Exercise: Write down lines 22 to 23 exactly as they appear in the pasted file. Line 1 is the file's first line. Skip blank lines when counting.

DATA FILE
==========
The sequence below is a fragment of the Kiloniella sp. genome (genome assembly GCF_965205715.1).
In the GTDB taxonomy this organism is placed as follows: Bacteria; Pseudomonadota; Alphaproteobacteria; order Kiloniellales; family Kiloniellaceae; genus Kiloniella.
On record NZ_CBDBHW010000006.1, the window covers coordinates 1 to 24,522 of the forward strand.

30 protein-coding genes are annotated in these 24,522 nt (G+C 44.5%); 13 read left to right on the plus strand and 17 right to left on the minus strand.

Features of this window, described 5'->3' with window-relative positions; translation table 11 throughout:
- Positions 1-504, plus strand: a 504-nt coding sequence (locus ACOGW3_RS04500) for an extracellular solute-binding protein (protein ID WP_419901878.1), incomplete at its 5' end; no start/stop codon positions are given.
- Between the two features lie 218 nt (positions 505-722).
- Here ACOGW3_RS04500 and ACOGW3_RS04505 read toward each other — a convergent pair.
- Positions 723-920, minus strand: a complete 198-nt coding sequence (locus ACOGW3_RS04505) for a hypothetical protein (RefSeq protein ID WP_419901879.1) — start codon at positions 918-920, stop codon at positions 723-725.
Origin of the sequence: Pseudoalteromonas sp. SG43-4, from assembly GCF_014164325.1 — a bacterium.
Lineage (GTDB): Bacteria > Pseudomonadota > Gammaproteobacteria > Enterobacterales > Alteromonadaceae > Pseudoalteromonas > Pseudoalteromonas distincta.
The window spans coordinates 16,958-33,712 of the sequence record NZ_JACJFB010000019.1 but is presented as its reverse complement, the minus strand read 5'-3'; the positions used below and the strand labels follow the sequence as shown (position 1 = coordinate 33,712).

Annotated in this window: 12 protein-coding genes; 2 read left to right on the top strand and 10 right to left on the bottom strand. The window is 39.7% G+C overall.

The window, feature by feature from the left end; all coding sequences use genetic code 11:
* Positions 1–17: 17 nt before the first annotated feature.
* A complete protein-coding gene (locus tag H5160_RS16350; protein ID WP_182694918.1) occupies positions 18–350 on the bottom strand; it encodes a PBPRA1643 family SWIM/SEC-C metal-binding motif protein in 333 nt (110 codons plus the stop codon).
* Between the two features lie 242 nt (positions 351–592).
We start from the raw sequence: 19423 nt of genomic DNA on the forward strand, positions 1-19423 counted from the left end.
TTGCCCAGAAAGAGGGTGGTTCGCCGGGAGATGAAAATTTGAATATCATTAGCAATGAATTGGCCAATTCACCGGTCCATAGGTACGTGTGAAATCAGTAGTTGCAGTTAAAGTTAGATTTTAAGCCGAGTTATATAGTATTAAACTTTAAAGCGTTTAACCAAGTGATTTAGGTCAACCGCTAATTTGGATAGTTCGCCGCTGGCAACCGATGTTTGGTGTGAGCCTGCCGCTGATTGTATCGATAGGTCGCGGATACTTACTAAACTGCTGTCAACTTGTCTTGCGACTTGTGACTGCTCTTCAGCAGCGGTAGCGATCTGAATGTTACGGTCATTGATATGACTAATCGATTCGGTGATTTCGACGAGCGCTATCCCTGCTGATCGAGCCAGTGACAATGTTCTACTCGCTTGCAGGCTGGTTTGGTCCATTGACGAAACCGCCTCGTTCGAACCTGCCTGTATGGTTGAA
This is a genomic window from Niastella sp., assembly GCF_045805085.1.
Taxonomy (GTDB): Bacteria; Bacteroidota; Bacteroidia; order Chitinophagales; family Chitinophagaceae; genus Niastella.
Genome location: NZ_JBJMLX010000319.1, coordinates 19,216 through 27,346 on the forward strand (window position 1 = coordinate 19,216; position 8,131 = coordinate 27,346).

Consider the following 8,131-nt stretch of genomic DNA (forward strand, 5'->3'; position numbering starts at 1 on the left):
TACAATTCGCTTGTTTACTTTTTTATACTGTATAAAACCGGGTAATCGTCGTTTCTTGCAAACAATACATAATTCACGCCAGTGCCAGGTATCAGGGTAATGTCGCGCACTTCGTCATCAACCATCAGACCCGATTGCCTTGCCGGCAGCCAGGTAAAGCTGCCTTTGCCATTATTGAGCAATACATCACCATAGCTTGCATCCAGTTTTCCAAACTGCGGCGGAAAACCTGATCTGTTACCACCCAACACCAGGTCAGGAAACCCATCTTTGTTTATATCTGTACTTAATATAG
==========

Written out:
Genome location: NZ_JBJMLX010000319.1, coordinates 19,216 through 27,346 on the forward strand (window position 1 = coordinate 19,216; position 8,131 = coordinate 27,346).

Consider the following 8,131-nt stretch of genomic DNA (forward strand, 5'->3'; position numbering starts at 1 on the left):